"Chicago is not the most corrupt American city," Studs Terkel once said. "It is the most theatrically corrupt."
It is that quality of theatrical corruption that makes Chicago (my adopted hometown) the perfect setting for Boss, a new original series on STARZ (Fridays, 10/9c). For, make no mistake, Chicago is every bit as much the central character of Boss as Baltimore was in The Wire, a show to which this series nobly aspires to resemble. Boss isn't The Wire, of course—it is indeed more "theatrical" than David Simon's series, and so more prone to the maudlin and melodramatic—but so far it is doing many very ambitious things right, and has the potential to be one of the best new shows of the year.
Created by relative newcomer Farhad Safinia (writer of the Mel Gibson film Apocalypto), and executive produced by Gus Van Sant (who directed the pilot episode), Boss focuses on Tom Kane (Kelsey Grammer), the 22-year mayor of Chicago. (Any resemblance to another long-time mayor—perhaps one who stepped down after 22 years just a few months before Boss premiered—is purely speculative.) Kane is an old-school Chicagoan, a foul-mouthed, hard-ball, backroom politician with a feudal view of the city he rules like a Shakespearean king. He describes this view by referencing one of his predecessors from the 1930s, Mayor Anton Cermak:
"North Side, Lincoln Square: the Germans. Northwest, Division and Ashland: the Polonia triangle, as well as the Czechs and the Jews. The West Side: Chinatown. South Side: the Blacks. All the rest and in between: the Irish. These were tribes, and they hated each other. They fought, maimed, killed, rioted against each other. Cermak weaved a thread through the lot of them, and pulled them in, forming the first truly dominant political force this country had ever seen. He did it because he understood something basic about all people. They want to be led. They want their disputes settled, they want their treaties negotiated, their jobs dispensed, their mutinies punished, and they want their loyalties rewarded. To those who lead them to all they want, they give power. It's a covenant, unspoken and elemental."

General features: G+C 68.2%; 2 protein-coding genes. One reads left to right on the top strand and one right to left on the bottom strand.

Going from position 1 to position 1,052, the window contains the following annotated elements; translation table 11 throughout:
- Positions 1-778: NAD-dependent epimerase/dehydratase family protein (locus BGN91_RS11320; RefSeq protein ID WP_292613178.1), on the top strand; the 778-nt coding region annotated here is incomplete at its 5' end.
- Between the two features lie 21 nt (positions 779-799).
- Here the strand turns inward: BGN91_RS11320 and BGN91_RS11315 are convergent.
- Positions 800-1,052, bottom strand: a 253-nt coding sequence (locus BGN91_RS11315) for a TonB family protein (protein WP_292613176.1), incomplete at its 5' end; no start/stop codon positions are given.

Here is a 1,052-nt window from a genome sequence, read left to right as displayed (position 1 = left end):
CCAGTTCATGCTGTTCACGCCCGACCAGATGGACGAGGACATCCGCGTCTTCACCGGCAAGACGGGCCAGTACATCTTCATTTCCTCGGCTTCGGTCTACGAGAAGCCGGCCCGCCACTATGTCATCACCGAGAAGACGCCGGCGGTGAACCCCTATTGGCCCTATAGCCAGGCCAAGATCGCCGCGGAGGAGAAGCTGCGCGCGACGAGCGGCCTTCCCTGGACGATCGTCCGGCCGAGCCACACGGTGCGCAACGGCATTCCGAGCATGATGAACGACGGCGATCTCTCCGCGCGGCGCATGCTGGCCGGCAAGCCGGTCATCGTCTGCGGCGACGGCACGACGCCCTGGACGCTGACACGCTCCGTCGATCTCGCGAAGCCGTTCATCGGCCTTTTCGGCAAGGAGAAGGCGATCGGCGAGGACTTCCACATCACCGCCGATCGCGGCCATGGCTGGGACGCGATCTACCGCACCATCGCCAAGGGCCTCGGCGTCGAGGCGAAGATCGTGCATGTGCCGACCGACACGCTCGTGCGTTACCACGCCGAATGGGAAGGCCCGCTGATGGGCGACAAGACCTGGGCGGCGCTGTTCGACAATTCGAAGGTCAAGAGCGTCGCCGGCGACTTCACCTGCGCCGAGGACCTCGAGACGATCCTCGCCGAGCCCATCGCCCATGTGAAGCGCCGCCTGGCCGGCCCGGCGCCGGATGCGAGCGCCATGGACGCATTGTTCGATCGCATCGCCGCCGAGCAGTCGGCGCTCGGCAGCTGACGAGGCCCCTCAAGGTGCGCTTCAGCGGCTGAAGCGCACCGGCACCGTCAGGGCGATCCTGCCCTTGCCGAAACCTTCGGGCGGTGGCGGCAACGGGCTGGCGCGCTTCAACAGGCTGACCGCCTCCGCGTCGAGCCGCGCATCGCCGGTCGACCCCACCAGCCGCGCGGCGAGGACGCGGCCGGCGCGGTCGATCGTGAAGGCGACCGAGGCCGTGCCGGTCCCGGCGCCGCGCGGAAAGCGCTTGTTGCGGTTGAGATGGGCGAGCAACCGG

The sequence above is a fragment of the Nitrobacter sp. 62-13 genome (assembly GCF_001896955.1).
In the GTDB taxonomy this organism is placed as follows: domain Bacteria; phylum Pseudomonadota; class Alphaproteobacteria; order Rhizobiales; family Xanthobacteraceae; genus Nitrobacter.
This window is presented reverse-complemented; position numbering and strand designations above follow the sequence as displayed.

Kane delivers this particular speech to Ben Zajac (Jeff Hephner), an ambitious young politician on his way up, whose youth and clean good looks suggest he is a very different creature from Kane. Beginning with the show's title song, Robert Plant's version of "Satan Your Kingdom Must Come Down," there is every indication in Boss that Kane represents the last of the old order, a fading king whose time—and methods—are coming to an end.
In fact, Kane knows he's on the way out: as we learn in the very first scene, he is suffering from the first symptoms of Lewy body dementia, a degenerative neurological disorder symptomatically similar to Alzheimer's and Parkinson's. (Going to meet with his doctor in secret, Kane receives this diagnosis in a crumbling slaughterhouse that is itself a symbol of the decay of the working-class, industrial Chicago that Kane and his politics represent.)
So Boss will deal with Kane's struggles—both personal and political—to hold onto his power, and the first episode does an impressive job of showing what this will entail: I can think of few pilots that demonstrate so effectively—and so promisingly—what their series will be about.
Straight from receiving his own death sentence, Kane goes to a re-election campaign event for Illinois Governor Mac Cullen (a very funny Francis Guinan), whom he celebrates in a speech as an incorruptible "champion of light." Later, we learn Kane is setting the obviously corrupt Cullen up for a fall: Kane has hand-picked Zajac, the state treasurer, to run against the governor in the upcoming primary. "It's not precision surgery," he says, instructing his young protegé in bare-knuckle tactics. "You go after him because it's time to take him out."
We also see Kane fighting for one of the keystones of his legacy: a major expansion of O'Hare International Airport that has been in the works for all 22 years he's been in office. Now, when a construction crew begins moving an historic graveyard to make room for a new runway, the discover of an archaeologically important Native American site threatens to torpedo this project. It's a contrived plot device, but it's also a clever one, as it cuts across several of the city's various power blocs—financial, ethnic, municipal, religious, and labor—that Kane must navigate and manipulate to achieve his goals. For example, the Latino work crew that unearthed—and blabbed about—the site leads Kane to turn the screws one of Alderman Lalo Mata (Ricardo Gutierrez), a leader of the Latino community from which Kane demands and receives a gruesome token of loyalty.